Visiting Kamikochi for the first time? We want to help make your journey in the Japan Alps a great memory.
Please remember that Kamikochi is in the Chubu Sangaku National Park and is not accessible directly by private cars. There are 3 main ways to access Kamikochi: Public Transportation, Car + Public Transportation, and Bicycle.
Most people make their way to Kamikochi via public transportation. However you can also travel by car as far as the Sawando Parking Area (Matsumoto side) or the Hirayu Parking Area (Takayama side) and consider your options from there, where it boils down to a choice between a bus or a taxi.
For more details about getting to Kamikochi, please click here or choose your mode of transportation below.
Sightseeing in Kamikochi
The topic of sightseeing in Kamikochi is a tough one to tackle in brief, the reason being that there’s just so much to see. If, for example, you take the bus from Sawando to Kamikochi Bus Terminal and never look back, you’ve already missed two prime spots: the wonderful Taisho Pond and the delightfully subdued Tashiro Pond.
Trekking From Kamikochi
One of the first peaks you’ll notice on entering Kamikochi is Mt. Yakedake, an active volcano that can be climbed as a day hike and which can serve as a back door into Kamikochi if done as a through hike. Mt. Chogatake, a pleasing hike for people of any level is easily reached from Tokusawa. For something a little more relaxed, check out the Tokugo Pass, with great views of Hotakadake when the weather cooperates. Then there is Karasawa, on the way to the Hotakadake peaks, which is also a nice hike in itself if you have the time. And that’s not the half of it!
One of the first things one needs to consider when planning a visit to Kamikochi is whether to do a day trip or spend one or more nights in the park. And there is plenty to be said for spending the night. Tranquil early mornings and starry skies really do complete the Kamikochi experience.
So what are your options? To begin with, the area around Kappa Bridge is home to many hotels to suit various budgets, including some rather luxurious fare. You can read about some of them.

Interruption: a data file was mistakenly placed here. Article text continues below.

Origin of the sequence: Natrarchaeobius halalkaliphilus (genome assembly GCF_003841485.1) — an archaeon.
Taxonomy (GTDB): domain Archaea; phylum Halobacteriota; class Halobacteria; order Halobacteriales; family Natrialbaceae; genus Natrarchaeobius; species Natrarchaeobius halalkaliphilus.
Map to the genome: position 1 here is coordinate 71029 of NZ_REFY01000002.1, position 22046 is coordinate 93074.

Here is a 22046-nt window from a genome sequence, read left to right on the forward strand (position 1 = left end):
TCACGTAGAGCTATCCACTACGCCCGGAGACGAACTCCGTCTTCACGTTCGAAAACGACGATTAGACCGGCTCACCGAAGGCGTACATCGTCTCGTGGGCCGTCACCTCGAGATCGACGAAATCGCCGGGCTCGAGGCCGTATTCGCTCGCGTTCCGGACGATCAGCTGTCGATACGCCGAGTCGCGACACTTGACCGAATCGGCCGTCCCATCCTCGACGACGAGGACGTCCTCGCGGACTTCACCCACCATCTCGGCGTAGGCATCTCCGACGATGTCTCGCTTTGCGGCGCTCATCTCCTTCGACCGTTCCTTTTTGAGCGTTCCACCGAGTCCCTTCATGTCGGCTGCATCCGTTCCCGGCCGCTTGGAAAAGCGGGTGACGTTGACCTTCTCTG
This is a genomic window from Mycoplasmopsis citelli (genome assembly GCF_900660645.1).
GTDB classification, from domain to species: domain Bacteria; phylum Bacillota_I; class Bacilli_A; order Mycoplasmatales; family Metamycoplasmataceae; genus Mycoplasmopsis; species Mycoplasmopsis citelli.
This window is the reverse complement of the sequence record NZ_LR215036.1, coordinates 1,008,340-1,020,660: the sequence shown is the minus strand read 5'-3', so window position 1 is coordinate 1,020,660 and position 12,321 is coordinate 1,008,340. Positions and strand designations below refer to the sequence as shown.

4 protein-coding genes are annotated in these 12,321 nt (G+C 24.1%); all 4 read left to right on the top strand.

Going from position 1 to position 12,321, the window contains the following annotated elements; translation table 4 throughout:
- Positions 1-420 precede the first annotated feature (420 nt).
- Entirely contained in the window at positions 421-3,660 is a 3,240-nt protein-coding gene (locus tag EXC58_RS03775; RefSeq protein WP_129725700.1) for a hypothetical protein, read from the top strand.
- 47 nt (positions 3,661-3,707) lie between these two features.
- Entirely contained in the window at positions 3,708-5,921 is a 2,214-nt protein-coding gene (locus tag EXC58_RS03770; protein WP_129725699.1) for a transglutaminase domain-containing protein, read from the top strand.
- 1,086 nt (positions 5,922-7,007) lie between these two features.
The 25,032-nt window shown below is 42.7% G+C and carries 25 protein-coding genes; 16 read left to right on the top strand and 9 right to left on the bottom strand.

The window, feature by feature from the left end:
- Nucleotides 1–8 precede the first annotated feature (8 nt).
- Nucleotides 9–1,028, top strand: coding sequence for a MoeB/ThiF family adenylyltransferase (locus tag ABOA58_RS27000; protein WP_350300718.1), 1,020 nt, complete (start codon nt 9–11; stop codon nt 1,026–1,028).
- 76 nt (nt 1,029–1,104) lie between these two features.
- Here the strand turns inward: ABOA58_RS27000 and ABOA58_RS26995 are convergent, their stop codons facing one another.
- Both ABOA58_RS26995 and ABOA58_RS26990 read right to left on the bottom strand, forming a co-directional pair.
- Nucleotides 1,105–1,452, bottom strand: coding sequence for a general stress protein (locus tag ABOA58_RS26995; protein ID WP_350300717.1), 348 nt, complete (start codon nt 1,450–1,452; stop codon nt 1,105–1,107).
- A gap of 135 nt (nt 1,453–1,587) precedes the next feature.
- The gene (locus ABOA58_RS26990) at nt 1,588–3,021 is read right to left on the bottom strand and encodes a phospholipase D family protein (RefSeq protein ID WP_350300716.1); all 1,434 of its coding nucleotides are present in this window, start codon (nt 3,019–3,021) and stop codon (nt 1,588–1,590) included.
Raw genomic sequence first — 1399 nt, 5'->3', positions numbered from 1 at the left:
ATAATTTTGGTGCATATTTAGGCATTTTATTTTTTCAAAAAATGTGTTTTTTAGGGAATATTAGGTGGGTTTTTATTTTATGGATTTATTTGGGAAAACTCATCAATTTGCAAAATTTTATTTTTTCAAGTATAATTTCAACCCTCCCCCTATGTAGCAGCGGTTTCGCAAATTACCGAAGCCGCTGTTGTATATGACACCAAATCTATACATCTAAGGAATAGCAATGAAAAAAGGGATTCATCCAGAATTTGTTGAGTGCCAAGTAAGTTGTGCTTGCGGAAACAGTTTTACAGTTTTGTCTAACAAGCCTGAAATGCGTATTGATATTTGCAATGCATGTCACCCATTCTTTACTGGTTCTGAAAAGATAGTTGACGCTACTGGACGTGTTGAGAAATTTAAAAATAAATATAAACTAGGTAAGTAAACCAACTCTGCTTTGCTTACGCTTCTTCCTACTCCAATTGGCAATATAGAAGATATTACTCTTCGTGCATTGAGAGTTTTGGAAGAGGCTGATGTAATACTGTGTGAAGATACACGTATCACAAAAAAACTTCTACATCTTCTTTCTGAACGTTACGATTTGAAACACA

There are also a variety of mountain huts, offering dormitory style lodging as well as meals for those who order them. Some of these places are quite rustic, while others like Yokoo include such amenities as hot baths. Whatever you choose, mountain huts can be a key part of an unforgettable stay at Kamikochi.
Lastly, we should also mention camping, which is an option for anyone choosing to bring their own tent into the park or rent one onsite. Camping is only permitted in campgrounds or in the immediate vicinity of mountains huts that charge a small fee to make use of their land.
RESTAURANTS & SHOPS
The main hub for restaurants and shops is in the area around the Kamikochi Bus Terminal and Kappa Bridge. Meals and snacks can be had at various shops in this area to suit a variety of tastes. Teishoku or set meals are a great favorite among the Japanese and a safe bet to fill you up for a long hike. Many hotels and lodges also double as restaurants, even in out of the way locations like the Hotakadake Sanso.
For prepared food items as well as gifts and sundries, we recommend browsing the shops around Kappa Bridge, where practical items for hiking may also be found. As souvenirs go, be sure to have a look for tenugui, small hand towels adorned with colorful illustrations and usable as bandanas. They make great keepsakes and decorations, as do the t-shirts most lodges sell.
If Kamikochi were the only place of interest in the area, it would still be worth a visit. However, its unique location in the Japan Alps between Gifu and Nagano prefectures lends itself to a wide array of outdoor, historical, and cultural experiences.
Be sure to check out our Other Attractions page to find out what to add to your journey into the inaka (countryside).
The Journals are written by people who love Kamikochi and want to share their experiences with you.